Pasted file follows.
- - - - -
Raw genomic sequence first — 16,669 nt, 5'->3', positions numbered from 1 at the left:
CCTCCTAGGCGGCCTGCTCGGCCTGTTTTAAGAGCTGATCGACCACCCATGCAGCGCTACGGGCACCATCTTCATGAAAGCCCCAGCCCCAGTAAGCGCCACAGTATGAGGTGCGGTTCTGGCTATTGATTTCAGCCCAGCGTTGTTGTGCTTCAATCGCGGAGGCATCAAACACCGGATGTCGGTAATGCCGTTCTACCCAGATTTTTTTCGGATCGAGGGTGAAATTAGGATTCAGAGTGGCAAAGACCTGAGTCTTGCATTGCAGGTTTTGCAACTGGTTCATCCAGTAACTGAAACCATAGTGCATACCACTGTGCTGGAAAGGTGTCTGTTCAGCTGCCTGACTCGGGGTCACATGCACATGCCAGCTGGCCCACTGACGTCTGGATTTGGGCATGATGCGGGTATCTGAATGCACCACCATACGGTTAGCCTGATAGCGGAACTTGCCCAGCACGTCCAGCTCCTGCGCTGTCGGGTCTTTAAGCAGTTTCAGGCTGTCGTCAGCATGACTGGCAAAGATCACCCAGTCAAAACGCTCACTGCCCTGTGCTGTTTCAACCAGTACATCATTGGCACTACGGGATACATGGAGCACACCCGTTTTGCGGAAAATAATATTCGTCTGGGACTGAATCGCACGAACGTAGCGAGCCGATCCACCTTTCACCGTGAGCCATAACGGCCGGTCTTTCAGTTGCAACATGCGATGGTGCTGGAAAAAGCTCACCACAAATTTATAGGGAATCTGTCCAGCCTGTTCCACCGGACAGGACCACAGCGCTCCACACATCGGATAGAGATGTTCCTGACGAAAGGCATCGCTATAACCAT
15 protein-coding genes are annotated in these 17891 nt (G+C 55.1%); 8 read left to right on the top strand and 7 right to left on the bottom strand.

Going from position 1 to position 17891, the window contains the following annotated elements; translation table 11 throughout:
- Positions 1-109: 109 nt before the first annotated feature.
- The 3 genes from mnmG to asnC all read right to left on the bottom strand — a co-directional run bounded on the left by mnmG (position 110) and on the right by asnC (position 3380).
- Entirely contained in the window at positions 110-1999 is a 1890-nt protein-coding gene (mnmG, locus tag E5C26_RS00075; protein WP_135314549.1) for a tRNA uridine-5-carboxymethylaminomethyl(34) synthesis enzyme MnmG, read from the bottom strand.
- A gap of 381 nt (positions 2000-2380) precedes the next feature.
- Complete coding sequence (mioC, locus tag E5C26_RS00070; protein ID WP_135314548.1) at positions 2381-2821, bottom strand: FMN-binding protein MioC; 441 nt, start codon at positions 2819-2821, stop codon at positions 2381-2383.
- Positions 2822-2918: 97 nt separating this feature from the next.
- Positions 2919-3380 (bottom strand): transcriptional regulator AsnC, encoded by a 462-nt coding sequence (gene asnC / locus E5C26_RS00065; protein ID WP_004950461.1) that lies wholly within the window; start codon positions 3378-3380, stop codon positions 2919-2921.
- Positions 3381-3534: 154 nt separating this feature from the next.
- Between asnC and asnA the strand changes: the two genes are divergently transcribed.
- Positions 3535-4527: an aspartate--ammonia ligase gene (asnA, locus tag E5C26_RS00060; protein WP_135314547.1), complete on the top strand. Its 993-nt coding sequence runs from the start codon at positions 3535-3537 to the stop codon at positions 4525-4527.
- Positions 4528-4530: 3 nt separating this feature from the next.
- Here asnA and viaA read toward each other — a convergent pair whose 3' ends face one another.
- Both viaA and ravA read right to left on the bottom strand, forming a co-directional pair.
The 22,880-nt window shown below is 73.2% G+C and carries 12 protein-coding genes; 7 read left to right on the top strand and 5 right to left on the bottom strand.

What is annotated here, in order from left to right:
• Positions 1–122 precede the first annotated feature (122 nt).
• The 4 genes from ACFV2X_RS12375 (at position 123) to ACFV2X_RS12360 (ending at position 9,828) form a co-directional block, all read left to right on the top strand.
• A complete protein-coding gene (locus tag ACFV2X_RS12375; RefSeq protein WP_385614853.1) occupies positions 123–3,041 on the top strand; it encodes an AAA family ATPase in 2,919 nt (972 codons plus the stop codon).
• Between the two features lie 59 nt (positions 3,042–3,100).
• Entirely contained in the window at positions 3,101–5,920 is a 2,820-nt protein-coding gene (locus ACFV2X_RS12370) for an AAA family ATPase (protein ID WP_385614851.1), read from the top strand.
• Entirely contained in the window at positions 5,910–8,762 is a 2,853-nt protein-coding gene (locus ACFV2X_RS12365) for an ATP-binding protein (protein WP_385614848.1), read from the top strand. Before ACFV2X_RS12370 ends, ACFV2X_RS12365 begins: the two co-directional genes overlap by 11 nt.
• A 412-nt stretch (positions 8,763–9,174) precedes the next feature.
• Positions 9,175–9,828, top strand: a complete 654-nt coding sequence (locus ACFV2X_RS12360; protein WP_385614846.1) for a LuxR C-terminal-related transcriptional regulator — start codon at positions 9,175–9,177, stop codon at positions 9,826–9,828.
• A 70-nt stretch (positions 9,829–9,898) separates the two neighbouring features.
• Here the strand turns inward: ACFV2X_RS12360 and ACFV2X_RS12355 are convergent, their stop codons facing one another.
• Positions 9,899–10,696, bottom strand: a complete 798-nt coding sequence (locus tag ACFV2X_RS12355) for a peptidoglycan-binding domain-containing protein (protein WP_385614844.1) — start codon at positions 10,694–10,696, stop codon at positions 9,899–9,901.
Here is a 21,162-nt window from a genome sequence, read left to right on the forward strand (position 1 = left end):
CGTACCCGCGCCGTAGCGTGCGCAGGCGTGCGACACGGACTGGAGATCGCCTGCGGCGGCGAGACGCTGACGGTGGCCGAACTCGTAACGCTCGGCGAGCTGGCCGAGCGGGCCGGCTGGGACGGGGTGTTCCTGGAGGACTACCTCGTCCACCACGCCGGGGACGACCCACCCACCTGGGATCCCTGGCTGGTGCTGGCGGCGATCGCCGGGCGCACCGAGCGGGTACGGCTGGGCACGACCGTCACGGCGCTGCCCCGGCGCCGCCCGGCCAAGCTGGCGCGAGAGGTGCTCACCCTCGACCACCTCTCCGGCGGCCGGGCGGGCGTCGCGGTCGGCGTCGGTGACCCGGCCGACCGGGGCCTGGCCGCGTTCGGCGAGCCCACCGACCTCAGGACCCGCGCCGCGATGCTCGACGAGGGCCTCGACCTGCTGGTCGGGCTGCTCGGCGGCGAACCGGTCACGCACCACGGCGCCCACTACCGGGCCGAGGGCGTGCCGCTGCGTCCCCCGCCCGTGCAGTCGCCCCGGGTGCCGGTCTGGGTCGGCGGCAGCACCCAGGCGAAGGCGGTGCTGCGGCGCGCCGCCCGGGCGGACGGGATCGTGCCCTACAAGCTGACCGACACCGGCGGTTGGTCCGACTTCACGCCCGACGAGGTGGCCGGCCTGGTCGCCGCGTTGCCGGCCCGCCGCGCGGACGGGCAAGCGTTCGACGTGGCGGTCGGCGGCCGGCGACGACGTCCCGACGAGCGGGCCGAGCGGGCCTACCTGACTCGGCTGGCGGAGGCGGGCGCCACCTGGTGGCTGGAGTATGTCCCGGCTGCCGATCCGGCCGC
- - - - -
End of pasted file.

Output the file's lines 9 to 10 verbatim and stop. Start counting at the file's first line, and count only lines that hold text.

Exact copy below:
- Complete coding sequence (mioC, locus tag E5C26_RS00070; protein ID WP_135314548.1) at positions 2381-2821, bottom strand: FMN-binding protein MioC; 441 nt, start codon at positions 2819-2821, stop codon at positions 2381-2383.
- Positions 2822-2918: 97 nt separating this feature from the next.